Sunday, November 29, 2009

Week TechVideo, 2009 #48 - Heavy Duty Differential (HDD)

This week, the most recent experiment by sunsky (Jaeho Jung).
An Heavy Duty Differential (HDD), working like any other off-the-shelf LEGO differential, but made from large and discrete Technic parts.

12-tooth gears are used inside LEGO Technic differentials, which may not resist to high torque applications. These gears may easily break-down under load conditions, e.g. when XL motors are directly applied to them, at full power and something blocks the differential body.

This setup doesn't use any thin and fragile elements, which makes it a lot more resistant to load applications. Perhaps very large scale vehicles or high speed concept buggies, could benefit from such a large diff.

In this setup it is used the top side (or ouside) part, from a disassembled Large Technic Turntable, Type 2.

You may find additional photos at sunsky Flickr stream, but guess is already doing something where to apply this.

Interesting experimental setup!

Sunsky made afterwards some modifications to his HDD, trying to achive also something similar to a Limited Slip Differential (LSD) [1].
The first attempt however, had some undesired wearing effects at some parts, which were reduced at the 2nd design. This last one may also have adjustable friction if adding a second of those white 1x3 thin liftarms.

Take a look at these, on the photos below.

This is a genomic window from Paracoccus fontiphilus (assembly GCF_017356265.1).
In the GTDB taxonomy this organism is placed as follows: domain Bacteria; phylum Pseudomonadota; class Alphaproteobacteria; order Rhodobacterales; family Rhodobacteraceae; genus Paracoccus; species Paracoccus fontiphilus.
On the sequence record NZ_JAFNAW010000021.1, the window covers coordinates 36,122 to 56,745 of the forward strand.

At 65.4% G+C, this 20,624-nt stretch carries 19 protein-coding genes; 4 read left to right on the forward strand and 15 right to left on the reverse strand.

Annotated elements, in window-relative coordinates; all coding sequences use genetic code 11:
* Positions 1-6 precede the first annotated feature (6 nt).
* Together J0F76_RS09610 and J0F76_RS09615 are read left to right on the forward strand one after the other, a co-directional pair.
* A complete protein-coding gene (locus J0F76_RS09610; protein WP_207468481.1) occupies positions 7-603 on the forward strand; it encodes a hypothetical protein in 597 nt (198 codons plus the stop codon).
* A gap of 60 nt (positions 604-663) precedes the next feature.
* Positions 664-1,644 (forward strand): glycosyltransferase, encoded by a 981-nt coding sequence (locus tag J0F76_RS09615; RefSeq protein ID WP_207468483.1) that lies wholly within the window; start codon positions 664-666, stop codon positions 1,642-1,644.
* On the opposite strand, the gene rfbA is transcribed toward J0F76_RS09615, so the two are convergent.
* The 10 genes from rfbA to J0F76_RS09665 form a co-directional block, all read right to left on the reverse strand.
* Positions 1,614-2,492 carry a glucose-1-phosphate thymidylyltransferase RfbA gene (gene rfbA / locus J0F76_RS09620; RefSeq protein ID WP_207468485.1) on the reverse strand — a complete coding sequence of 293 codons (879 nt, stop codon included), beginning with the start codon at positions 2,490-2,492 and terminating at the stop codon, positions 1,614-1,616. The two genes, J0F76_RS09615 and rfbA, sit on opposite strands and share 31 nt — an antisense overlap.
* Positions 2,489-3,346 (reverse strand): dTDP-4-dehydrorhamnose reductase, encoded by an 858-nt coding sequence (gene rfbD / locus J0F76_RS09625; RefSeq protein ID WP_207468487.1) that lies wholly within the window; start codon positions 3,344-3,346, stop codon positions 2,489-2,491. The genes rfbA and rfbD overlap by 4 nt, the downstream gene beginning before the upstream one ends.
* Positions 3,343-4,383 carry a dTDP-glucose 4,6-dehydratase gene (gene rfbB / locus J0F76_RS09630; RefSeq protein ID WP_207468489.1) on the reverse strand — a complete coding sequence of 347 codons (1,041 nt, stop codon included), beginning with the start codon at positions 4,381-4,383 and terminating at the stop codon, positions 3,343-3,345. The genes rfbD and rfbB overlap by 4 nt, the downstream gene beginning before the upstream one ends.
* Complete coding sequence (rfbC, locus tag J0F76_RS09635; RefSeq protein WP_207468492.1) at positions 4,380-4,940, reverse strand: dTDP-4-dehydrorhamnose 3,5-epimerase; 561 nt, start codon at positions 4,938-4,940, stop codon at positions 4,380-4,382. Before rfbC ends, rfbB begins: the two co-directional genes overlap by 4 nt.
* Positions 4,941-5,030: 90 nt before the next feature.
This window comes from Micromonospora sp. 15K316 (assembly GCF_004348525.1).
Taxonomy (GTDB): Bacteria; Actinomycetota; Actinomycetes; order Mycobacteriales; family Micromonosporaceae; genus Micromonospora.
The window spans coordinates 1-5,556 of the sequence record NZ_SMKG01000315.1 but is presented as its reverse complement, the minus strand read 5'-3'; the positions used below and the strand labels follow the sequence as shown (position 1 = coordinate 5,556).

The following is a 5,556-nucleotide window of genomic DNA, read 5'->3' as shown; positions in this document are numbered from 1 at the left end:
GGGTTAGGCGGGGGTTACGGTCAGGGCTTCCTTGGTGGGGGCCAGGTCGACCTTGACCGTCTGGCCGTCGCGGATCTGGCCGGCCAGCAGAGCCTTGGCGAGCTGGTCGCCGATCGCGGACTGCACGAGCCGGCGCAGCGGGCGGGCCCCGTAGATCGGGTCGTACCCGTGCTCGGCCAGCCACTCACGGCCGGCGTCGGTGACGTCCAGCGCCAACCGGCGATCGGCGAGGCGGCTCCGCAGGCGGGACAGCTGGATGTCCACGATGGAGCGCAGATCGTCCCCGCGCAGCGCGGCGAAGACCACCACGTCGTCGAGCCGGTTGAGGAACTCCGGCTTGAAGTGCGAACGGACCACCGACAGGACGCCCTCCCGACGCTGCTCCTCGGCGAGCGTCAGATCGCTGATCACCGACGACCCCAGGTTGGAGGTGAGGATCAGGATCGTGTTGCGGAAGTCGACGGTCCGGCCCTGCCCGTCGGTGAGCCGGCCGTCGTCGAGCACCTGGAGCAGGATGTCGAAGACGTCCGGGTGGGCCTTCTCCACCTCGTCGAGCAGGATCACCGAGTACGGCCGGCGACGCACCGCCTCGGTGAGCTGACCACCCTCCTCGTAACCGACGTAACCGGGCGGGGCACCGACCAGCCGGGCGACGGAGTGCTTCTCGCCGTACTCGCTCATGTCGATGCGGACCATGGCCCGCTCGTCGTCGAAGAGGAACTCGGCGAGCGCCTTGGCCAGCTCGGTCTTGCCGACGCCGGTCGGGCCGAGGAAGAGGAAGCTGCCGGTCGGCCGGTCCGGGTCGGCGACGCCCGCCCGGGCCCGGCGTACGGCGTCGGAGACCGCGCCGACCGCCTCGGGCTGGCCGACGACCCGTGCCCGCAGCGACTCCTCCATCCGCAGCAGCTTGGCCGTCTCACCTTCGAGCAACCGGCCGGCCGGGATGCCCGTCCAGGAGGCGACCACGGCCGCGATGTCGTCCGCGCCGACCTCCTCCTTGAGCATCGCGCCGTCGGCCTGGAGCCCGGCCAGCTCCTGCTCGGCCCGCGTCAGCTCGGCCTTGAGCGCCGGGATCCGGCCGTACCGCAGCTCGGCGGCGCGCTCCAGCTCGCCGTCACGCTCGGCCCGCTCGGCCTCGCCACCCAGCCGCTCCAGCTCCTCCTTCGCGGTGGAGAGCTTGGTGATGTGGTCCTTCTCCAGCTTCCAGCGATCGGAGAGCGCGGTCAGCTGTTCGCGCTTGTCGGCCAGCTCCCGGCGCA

Almost at the same time there was another HDD being developed. This one by Alex Zorko (nicjasno), for his Mustang.

Bellow some of his pictures.

You may find a lot more, directly from Alex's website (

I found it really brilliant the usage of such old  red g9 gears used in Gears Sets from my youth (ya, I'm getting old...) into the transmission attached to this differential, as one solution to increase its robustness for high torque and load stress situations.

Last Update: 2009.Dec.06 02:04 CET


RjbsNXT said...

how easy/safe is it to destroy to turntable for this use?

Anonymous said...

It's both easy and safe, I believe. Sticking a couple of axles in for leverage, I didn't have much difficulty opening it, and the halves popped apart very cleanly.

It seems TBs can't post a technique without somebody improving it!

TechnicBRICKs said...

LOL, this is a further idea from the same author (sunsky).
He aims for Limited Slip Differential.

I should later update this post, with his latest developments. :)

arezey said...

I neither have any problems with getting the turntable open. I wouldn't call it 'destroying it' but rather 'disassembling it'. :)

Anonymous said...

Oh, I know that it's the same author, I just said "somebody" because it isn't uncommon for other people to do it as well.

Ryan said...

erm, how will you be able to remove the axles from the the 5x7 beam?

TechnicBRICKs said...


don't see any difficulty with that.

TechnicBRICKs said...

You are making confusion between 75535 and 6538.

nicjasno said...

Take a look at the differentail i'm using for my big models. Posted on

TechnicBRICKs said...


Hi Alex, good to see you here!
Jetro called my attention yesterday to your HDD.
Actually I've some other posts in hands, but I still plan to update this one, and then will add a reference with some of your photos too (a pity they are not that good, but Ok).

nicjasno said...

I can take more in daylight tomorrow if you'd like.

TechnicBRICKs said...


That would be nice Alex.
A small video, showing it working even better. ;)

nicjasno said...